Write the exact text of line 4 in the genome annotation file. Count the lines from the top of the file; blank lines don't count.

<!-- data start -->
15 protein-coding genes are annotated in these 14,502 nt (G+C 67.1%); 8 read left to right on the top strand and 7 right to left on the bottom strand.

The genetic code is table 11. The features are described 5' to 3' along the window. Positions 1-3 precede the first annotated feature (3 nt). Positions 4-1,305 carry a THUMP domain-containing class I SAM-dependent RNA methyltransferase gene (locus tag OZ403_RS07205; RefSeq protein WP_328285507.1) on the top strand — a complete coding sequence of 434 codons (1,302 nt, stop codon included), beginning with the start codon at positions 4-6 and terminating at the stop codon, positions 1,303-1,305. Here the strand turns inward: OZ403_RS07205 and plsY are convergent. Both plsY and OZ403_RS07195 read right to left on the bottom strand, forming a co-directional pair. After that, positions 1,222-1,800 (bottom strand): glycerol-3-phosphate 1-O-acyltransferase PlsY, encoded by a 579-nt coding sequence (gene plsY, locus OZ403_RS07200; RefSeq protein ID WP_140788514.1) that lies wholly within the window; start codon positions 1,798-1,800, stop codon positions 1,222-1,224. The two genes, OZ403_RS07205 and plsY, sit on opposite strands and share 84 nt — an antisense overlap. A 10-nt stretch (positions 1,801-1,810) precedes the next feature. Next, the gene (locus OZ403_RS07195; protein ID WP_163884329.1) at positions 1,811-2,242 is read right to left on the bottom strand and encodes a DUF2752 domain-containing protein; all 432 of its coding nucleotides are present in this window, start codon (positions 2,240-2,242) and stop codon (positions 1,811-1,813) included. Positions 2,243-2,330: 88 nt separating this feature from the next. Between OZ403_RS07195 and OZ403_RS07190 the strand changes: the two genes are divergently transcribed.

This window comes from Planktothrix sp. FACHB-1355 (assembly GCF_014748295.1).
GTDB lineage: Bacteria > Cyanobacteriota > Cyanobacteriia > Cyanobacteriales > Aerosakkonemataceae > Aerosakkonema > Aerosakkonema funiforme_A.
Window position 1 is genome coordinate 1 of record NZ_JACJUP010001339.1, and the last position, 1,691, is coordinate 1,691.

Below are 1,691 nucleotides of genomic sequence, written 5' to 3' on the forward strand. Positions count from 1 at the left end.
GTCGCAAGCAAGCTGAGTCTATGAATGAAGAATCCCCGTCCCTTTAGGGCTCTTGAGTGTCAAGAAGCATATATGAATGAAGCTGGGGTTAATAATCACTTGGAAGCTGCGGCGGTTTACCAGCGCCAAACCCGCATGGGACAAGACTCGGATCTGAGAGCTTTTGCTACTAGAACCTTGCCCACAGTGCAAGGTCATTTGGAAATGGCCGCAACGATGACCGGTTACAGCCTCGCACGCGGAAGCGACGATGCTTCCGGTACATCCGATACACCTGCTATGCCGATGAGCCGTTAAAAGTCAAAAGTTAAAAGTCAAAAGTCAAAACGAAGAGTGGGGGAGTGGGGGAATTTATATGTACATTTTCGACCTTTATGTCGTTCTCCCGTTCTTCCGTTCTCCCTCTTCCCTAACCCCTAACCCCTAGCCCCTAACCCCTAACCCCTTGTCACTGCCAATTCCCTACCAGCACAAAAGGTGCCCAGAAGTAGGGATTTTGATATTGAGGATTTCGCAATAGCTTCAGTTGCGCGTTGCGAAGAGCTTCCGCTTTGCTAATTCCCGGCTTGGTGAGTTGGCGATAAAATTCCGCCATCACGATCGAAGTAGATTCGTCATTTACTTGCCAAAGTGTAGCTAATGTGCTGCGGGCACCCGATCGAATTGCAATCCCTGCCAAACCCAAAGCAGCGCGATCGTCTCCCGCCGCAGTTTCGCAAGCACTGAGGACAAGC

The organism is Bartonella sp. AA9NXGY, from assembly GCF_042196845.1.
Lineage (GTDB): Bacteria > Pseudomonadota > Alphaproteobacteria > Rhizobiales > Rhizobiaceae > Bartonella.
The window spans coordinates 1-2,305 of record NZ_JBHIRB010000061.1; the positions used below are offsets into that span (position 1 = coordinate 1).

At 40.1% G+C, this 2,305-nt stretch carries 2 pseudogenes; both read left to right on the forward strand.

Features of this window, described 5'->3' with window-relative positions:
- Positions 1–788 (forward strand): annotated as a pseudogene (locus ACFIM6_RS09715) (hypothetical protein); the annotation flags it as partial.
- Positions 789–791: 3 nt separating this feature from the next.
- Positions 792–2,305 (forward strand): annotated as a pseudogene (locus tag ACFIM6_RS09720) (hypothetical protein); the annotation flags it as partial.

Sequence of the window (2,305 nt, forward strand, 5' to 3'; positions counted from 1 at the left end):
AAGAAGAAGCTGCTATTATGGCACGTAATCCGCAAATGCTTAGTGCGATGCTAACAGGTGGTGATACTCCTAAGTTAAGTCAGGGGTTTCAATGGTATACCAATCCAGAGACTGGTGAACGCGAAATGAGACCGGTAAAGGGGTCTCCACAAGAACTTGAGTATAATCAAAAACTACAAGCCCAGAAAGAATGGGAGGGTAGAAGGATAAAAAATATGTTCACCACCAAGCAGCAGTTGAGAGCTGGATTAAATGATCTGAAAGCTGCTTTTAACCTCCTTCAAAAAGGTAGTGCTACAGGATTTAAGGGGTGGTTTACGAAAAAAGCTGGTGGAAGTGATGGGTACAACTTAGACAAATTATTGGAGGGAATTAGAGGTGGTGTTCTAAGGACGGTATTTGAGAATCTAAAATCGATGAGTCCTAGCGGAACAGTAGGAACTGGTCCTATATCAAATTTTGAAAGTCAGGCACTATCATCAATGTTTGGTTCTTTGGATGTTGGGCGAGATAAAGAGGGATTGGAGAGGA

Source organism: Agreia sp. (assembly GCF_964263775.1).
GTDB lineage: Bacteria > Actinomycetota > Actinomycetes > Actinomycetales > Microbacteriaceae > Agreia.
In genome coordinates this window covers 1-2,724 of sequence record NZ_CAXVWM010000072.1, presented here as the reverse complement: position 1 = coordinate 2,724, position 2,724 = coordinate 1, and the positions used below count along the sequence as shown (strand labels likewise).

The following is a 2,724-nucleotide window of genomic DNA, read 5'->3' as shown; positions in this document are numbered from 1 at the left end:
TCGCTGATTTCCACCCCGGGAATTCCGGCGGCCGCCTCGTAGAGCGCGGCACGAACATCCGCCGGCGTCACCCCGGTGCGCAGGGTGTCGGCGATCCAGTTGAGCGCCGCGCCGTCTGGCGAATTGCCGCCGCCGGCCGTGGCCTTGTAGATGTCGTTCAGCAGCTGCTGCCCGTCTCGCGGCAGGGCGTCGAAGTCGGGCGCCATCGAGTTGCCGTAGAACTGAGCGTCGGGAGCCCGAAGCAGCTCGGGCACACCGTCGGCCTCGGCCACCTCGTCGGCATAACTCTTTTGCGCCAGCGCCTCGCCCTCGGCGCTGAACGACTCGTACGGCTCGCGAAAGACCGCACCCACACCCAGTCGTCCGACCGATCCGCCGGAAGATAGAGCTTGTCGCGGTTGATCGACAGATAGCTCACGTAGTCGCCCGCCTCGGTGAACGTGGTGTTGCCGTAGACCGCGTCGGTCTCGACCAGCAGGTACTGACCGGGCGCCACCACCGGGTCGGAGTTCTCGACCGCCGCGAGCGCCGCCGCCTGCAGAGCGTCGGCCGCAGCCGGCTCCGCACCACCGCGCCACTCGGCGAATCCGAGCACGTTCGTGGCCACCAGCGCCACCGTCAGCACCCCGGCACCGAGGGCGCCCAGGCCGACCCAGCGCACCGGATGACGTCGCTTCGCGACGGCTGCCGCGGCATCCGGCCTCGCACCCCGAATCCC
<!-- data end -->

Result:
GTDB lineage: Bacteria > Cyanobacteriota > Cyanobacteriia > Cyanobacteriales > Aerosakkonemataceae > Aerosakkonema > Aerosakkonema funiforme_A.